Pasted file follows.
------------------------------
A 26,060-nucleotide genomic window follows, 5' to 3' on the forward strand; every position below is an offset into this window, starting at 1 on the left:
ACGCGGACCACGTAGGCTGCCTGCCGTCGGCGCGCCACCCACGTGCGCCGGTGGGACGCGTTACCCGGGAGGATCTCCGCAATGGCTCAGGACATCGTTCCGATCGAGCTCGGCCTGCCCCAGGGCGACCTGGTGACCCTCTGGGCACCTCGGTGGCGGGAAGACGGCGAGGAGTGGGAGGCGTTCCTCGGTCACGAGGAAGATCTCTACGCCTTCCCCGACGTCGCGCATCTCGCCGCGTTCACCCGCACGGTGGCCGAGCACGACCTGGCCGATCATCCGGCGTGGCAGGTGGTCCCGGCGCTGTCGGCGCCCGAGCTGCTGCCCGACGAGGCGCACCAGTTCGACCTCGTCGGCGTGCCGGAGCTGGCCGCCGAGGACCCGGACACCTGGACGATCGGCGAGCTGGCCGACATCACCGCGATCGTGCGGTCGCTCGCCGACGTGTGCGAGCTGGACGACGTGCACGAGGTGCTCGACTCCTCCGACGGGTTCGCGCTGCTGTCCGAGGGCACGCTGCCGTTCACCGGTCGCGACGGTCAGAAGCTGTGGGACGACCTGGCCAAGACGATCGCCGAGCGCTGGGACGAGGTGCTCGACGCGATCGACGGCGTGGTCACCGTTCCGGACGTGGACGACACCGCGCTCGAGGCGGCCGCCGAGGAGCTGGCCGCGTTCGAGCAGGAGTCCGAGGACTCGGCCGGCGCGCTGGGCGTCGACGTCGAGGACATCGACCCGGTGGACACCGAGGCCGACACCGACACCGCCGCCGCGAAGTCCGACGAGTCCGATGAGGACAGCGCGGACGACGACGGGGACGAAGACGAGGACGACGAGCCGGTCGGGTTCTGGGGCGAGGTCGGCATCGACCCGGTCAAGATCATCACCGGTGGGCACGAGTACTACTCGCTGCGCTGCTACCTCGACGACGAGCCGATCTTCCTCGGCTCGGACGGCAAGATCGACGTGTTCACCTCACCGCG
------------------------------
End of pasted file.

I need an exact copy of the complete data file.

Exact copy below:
A 26,060-nucleotide genomic window follows, 5' to 3' on the forward strand; every position below is an offset into this window, starting at 1 on the left:
ACGCGGACCACGTAGGCTGCCTGCCGTCGGCGCGCCACCCACGTGCGCCGGTGGGACGCGTTACCCGGGAGGATCTCCGCAATGGCTCAGGACATCGTTCCGATCGAGCTCGGCCTGCCCCAGGGCGACCTGGTGACCCTCTGGGCACCTCGGTGGCGGGAAGACGGCGAGGAGTGGGAGGCGTTCCTCGGTCACGAGGAAGATCTCTACGCCTTCCCCGACGTCGCGCATCTCGCCGCGTTCACCCGCACGGTGGCCGAGCACGACCTGGCCGATCATCCGGCGTGGCAGGTGGTCCCGGCGCTGTCGGCGCCCGAGCTGCTGCCCGACGAGGCGCACCAGTTCGACCTCGTCGGCGTGCCGGAGCTGGCCGCCGAGGACCCGGACACCTGGACGATCGGCGAGCTGGCCGACATCACCGCGATCGTGCGGTCGCTCGCCGACGTGTGCGAGCTGGACGACGTGCACGAGGTGCTCGACTCCTCCGACGGGTTCGCGCTGCTGTCCGAGGGCACGCTGCCGTTCACCGGTCGCGACGGTCAGAAGCTGTGGGACGACCTGGCCAAGACGATCGCCGAGCGCTGGGACGAGGTGCTCGACGCGATCGACGGCGTGGTCACCGTTCCGGACGTGGACGACACCGCGCTCGAGGCGGCCGCCGAGGAGCTGGCCGCGTTCGAGCAGGAGTCCGAGGACTCGGCCGGCGCGCTGGGCGTCGACGTCGAGGACATCGACCCGGTGGACACCGAGGCCGACACCGACACCGCCGCCGCGAAGTCCGACGAGTCCGATGAGGACAGCGCGGACGACGACGGGGACGAAGACGAGGACGACGAGCCGGTCGGGTTCTGGGGCGAGGTCGGCATCGACCCGGTCAAGATCATCACCGGTGGGCACGAGTACTACTCGCTGCGCTGCTACCTCGACGACGAGCCGATCTTCCTCGGCTCGGACGGCAAGATCGACGTGTTCACCTCACCGCG